Centre restricts cow slaughter, receives backlash from Pinarayi Vijayan, meat traders
Various bodies and political parties reacted sharply to the government's decision to ban the sale and purchase of cow from animal markets for slaughter
New Delhi: Various bodies and political parties reacted sharply to the government's decision to ban the sale and purchase of cattle from animal markets for slaughter, saying it is an "ill advised" decision which will widen the "terrorism" by cow vigilantes.
While Kerala Chief Minister Pinarayi Vijayan asked whether the Centre will ban the consumption of fish tomorrow, another minister in his cabinet termed the decision as against the Constitution.
Others said it will give rise to unemployment while VHP demanded a law to completely ban cow slaughter and life imprisonment for such acts.
The All India Meat and Livestock Exporters Association claimed the government's decision will eventually hit the farmers.
"It is the unproductive cattle, which arrives in large number for sale in these markets, as their feasibility virtually cease to exist, while the per day maintenance cost goes up.
"The high yielding milching animals rarely arrive at the cattle market for sale. The per day cost incurred on a buffalo ranges from Rs 125 to Rs 150, while the general price of the milk sold is Rs 40 per litre. If the per day milk production dips, then gradually the cattle becomes unproductive," spokesperson of the association, Fauzan Alavi, said in Lucknow.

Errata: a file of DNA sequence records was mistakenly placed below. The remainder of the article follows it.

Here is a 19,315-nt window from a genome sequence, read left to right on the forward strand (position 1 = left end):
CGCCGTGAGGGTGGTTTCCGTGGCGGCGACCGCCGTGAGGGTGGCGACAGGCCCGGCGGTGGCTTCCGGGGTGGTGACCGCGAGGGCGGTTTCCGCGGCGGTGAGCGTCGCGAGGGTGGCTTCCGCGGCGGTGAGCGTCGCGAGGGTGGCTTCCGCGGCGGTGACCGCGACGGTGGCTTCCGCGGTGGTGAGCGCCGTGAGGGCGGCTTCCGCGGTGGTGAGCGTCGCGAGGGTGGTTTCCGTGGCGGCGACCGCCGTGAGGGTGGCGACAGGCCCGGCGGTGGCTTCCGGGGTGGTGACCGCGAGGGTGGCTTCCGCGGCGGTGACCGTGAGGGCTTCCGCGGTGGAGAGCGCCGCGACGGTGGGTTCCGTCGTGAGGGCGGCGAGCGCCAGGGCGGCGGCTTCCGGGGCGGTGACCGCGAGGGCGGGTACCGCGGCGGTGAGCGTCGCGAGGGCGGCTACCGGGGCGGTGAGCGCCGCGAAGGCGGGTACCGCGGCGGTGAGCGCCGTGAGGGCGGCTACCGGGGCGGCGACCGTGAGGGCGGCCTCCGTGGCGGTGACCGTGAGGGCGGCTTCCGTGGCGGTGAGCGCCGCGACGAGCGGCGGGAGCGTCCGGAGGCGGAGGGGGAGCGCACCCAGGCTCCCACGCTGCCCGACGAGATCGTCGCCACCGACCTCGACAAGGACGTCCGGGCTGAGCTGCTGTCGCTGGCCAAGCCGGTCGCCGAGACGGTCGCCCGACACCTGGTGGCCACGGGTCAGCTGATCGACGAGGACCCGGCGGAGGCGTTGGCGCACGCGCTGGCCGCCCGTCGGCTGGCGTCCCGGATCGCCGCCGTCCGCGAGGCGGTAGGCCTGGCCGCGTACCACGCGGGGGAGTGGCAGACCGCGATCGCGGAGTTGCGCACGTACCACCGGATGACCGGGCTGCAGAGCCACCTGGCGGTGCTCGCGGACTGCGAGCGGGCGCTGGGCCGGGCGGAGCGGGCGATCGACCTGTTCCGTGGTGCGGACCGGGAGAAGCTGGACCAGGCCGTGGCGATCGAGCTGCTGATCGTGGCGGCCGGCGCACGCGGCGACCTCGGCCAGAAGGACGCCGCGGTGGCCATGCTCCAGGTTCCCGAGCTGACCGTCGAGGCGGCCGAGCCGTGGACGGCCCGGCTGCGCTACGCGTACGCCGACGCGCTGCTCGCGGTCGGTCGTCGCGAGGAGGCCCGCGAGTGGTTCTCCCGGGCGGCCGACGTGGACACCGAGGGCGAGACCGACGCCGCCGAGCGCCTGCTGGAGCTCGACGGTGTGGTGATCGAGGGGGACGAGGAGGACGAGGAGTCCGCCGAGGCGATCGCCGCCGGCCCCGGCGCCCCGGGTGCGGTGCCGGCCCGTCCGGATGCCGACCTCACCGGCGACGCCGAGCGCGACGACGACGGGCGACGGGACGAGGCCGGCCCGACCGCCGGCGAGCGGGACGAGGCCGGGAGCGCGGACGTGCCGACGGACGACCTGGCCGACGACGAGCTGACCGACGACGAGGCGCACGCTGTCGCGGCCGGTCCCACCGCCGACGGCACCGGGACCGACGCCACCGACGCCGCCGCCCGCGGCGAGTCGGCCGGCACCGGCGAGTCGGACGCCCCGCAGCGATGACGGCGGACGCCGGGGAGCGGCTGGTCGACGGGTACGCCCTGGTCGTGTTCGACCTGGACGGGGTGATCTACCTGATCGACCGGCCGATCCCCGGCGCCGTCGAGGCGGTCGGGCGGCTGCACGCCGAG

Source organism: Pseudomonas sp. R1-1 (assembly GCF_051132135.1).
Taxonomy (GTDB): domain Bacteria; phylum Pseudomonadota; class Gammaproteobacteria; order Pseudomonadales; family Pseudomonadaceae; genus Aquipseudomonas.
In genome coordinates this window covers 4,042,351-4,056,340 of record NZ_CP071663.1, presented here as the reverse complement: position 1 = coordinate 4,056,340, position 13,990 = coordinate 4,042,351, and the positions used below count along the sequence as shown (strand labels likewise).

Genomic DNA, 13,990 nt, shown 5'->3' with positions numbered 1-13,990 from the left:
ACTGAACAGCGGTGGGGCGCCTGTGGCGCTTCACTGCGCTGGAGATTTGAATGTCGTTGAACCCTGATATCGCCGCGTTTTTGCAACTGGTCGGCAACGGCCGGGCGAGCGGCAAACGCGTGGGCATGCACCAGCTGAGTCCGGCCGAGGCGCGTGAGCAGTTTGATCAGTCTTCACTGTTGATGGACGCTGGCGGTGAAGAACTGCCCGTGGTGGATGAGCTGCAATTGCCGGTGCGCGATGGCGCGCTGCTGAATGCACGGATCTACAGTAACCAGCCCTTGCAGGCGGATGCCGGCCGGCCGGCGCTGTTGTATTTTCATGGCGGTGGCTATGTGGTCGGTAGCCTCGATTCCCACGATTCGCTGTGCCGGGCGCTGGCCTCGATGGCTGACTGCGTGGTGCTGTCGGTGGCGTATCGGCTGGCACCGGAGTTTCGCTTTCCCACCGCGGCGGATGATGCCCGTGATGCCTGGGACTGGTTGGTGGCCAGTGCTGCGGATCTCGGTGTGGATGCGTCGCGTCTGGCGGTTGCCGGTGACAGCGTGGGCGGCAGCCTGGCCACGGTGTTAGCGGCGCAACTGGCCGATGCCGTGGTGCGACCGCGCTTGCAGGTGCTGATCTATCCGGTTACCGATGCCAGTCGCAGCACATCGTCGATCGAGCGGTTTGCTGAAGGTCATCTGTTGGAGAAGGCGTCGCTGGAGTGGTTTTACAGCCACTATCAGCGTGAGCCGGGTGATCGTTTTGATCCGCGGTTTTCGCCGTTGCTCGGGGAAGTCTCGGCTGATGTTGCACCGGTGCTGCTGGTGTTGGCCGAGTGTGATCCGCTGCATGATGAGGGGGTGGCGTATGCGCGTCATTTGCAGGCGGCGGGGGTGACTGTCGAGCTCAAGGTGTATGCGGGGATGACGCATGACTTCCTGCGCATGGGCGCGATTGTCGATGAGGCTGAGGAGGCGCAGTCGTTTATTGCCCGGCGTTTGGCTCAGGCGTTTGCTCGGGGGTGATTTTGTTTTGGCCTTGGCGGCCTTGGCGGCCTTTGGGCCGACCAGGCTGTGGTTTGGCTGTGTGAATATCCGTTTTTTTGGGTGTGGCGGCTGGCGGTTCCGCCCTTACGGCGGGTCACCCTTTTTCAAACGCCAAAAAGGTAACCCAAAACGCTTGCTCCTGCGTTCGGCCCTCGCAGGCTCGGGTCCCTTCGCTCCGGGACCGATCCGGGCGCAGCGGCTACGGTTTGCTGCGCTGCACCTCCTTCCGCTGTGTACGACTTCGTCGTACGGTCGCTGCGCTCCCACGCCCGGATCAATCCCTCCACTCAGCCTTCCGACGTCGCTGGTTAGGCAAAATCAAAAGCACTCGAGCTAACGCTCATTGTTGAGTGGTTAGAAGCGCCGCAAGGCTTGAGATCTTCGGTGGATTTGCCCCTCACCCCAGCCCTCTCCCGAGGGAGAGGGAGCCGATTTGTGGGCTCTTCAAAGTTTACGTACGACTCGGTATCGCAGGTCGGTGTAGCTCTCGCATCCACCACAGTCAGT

The CPI termed the decision as "most unwise" and alleged that it was taken by the RSS.
In a statement, party general secretary S Sudhakar Reddy alleged that the move marks the inception of Prime Minister Narendra Modi and RSS chief Mohan Bhagwat converting the country into a Hindu Rashtra.
"This will be totally unacceptable to crores and crores of people in the country. Forcible vegetarianism will do no good to the nation," he said.
NG Jayasimha, former member of legal sub committee of Animal Welfare Board of India, said the new rules prohibit the sale of animals for slaughter through the livestock markets so that animals for slaughter could be sought directly from farms, thus ensuring traceability and food safety.
In a Facebook post, Vijayan asked the people of the country to act against the "uncivilised decision" of the Centre, saying it is an attempt to destroy the secular fabric of the country.
VS Sunil Kumar, Minister of Agriculture in Kerala, said, "The powers of the Centre and the states are given in three different lists. One is the Union list, the other is the State list and the third one is the Concurrent list. This comes under the state list. The Centre has interfered in this."
"This decision has got wider implications on the future. Cattle rearing will become very difficult. People these days are hesitant to look after their aged parents. Now who will take care of the aged cattle?" Kumar went on to add.
Welfare Party of India strongly criticised the government with its national president SQR Ilyas saying that the order would bring "unprecedented chaos and conflicts in the country in the name of cow and cattle".
Mohammed Saleem, vice president, All India Jamiat-ul-Quresh said that if his organisation was aware of the decision, it would have appealed to the Prime Minister.
"No governments in the past did such things, neither Congress nor the Vajpayee government. It is not the question of minorities, poor Hindus are also dependent on it. The government receives the highest revenue from meat and leather trading. The economy will also be badly affected," he said from Hyderabad.
The environment ministry notified the stringent 'Prevention of Cruelty to Animals (Regulation of Livestock Markets) Rules, 2017' under the Prevention of Cruelty to Animals Act.
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